Leela was one of our speakers at SUS18. She came all the way from Silicon Valley and we loved hearing her thoughts on marketing, community building and company culture!
Maybe you were in the room when she conducted a survey and shared the results live on the Business Builder Stage? You too can have fun with surveys and, more importantly, they can be an invaluable tool to help you grow your business. Want to know more? Today, Leela and her team at SurveyMonkey share some insider tips...
Building a startup is like sprinting a marathon. But if you can pull it off, the payoff is immeasurable. Along the way, surveys can help. Here are 5 thought-starters to help you unlock startup growth through powerful survey feedback.
1. Understand (and prove!) your addressable market.
When it comes to raising venture capital, numbers speak louder than words. But numbers aren’t always easy to come by early on when impressive success metrics are still a few funding rounds away. Surveys can provide powerful validation that your addressable market represents a compelling opportunity.
“When I’m backing an entrepreneur, one of the things that I’m looking for is unique market knowledge that no one else has access to,” explains Zoe Schlag, managing director at the highly respected accelerator Techstars Impact.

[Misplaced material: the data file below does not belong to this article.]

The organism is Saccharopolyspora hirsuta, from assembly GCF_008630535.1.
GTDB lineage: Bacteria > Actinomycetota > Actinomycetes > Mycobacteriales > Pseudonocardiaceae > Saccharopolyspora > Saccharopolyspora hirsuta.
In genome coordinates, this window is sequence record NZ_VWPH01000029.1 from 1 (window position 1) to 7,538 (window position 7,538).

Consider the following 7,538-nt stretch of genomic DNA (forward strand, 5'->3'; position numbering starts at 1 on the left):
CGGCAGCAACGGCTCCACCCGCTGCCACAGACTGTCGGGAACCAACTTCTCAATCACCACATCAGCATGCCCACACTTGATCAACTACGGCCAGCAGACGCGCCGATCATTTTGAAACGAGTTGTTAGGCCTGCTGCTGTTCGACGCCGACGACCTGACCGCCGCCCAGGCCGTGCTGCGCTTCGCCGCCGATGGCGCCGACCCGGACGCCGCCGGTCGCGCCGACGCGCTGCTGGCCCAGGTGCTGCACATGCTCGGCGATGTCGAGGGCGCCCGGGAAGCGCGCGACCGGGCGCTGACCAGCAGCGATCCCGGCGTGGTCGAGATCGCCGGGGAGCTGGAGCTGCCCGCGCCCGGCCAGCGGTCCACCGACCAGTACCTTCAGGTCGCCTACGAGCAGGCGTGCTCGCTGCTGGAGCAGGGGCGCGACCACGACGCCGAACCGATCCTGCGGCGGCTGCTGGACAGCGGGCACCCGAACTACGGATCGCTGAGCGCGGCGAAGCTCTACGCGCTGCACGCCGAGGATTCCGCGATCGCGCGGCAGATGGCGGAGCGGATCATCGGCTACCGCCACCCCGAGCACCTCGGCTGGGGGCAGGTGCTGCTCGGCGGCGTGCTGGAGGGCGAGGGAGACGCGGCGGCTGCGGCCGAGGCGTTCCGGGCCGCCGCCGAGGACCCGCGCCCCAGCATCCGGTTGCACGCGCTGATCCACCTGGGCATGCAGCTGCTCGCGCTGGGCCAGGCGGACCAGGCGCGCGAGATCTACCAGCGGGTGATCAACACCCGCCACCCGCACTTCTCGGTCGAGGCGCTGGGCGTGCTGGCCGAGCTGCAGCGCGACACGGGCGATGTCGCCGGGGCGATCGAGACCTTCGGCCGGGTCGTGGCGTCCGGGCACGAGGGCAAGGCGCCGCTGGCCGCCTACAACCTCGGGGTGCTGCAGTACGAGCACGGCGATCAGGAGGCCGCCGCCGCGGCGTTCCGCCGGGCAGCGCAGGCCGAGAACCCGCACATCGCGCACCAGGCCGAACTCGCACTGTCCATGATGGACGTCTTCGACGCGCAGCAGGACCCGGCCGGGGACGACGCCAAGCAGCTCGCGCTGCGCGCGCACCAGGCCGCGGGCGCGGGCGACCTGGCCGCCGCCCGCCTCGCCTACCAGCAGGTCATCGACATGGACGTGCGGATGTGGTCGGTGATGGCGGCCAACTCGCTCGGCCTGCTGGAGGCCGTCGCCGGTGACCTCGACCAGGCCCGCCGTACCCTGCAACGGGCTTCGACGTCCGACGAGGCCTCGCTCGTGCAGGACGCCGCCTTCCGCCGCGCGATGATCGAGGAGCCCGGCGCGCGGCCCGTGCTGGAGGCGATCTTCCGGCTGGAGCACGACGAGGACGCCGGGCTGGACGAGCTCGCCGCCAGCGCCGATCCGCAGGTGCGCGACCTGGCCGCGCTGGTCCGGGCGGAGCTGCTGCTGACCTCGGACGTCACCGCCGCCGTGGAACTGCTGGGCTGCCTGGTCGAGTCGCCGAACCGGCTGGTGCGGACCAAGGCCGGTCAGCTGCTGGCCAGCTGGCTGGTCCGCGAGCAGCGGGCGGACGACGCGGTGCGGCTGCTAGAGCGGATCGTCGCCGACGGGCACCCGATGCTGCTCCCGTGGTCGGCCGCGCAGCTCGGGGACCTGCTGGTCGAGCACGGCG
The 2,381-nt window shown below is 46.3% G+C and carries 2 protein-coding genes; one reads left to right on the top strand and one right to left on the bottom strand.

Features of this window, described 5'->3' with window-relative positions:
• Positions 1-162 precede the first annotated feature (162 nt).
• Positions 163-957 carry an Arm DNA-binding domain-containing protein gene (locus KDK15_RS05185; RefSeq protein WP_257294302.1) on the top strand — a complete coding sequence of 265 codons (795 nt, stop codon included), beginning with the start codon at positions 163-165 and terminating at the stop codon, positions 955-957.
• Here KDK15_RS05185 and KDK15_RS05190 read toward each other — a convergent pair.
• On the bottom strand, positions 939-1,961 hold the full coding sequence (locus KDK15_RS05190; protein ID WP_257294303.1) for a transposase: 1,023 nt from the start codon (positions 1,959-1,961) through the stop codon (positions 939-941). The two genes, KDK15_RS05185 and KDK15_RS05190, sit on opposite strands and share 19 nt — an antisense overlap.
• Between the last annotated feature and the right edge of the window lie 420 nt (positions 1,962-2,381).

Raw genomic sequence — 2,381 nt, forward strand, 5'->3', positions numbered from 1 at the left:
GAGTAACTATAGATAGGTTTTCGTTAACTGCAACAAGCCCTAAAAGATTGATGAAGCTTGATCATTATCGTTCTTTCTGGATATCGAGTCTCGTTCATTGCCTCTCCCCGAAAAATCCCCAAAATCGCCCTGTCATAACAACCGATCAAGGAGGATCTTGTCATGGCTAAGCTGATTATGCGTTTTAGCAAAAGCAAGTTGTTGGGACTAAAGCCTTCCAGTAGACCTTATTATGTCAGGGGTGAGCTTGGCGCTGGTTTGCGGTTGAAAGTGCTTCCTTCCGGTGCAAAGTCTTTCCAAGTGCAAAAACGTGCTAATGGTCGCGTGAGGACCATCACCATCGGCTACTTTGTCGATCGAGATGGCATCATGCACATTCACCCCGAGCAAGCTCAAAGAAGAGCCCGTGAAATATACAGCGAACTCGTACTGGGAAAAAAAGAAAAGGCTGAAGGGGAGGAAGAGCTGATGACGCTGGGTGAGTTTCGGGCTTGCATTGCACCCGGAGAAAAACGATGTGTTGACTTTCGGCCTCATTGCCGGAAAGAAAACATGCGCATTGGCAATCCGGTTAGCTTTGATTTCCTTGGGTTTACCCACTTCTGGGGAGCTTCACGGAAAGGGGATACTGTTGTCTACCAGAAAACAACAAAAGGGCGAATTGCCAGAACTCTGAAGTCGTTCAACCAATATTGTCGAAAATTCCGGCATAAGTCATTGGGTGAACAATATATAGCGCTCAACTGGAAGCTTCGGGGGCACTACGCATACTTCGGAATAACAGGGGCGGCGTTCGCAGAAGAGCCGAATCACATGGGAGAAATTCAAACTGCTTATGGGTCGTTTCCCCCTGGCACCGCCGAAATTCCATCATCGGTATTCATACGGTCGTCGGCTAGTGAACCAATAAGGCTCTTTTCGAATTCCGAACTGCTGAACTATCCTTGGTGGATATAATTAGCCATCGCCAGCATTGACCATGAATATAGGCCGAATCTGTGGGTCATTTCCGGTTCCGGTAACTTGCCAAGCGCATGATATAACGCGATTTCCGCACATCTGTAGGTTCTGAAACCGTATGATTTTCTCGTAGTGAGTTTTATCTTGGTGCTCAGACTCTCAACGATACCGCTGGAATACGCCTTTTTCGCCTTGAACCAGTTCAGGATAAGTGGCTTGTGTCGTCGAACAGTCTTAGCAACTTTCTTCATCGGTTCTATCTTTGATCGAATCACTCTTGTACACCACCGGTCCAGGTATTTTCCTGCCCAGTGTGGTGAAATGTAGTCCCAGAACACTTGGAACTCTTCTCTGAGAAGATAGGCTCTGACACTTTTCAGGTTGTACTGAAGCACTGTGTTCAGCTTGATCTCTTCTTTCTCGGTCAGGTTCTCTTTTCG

One of the entrepreneurs that caught Zoe’s attention? Jamee Herbert, founder of BridgeCare Finance, a startup that provides employer programs which give parents more flexible and innovative ways to pay for childcare.
Like many startups, Jamee’s company couldn’t point to a precedent to justify the market demand, because she was trying something new. And innovation comes with risk. So what did she give investors to put their minds at ease? Survey data.
Here’s how to use surveys from early on to establish your market, according to investors from Draper Associates, 500 Startups, and TechStars:
- Confirm that the problem you’re solving really exists: Jamee asked parents about how much they were paying for childcare, how they were paying, and how childcare costs affected mothers’ ability to work.
- Purchase intent and frequency: Would people be truly interested in buying a product like yours? If so, how often?
- Willingness to pay: Early survey research gives investors a reasonable benchmark for the cost of your product or service that consumers would accept. You can also combine this information with their purchase intent response and start to calculate potential revenue from there, depending on the size of the population.
- Demographics: Adding demographics questions to market research surveys can provide insight into whether different groups have different responses to your potential offerings, and whether there’s a niche that you can own. Gender, age, geographical location, and occupation can all provide key strategy indicators and help you identify your ideal customer.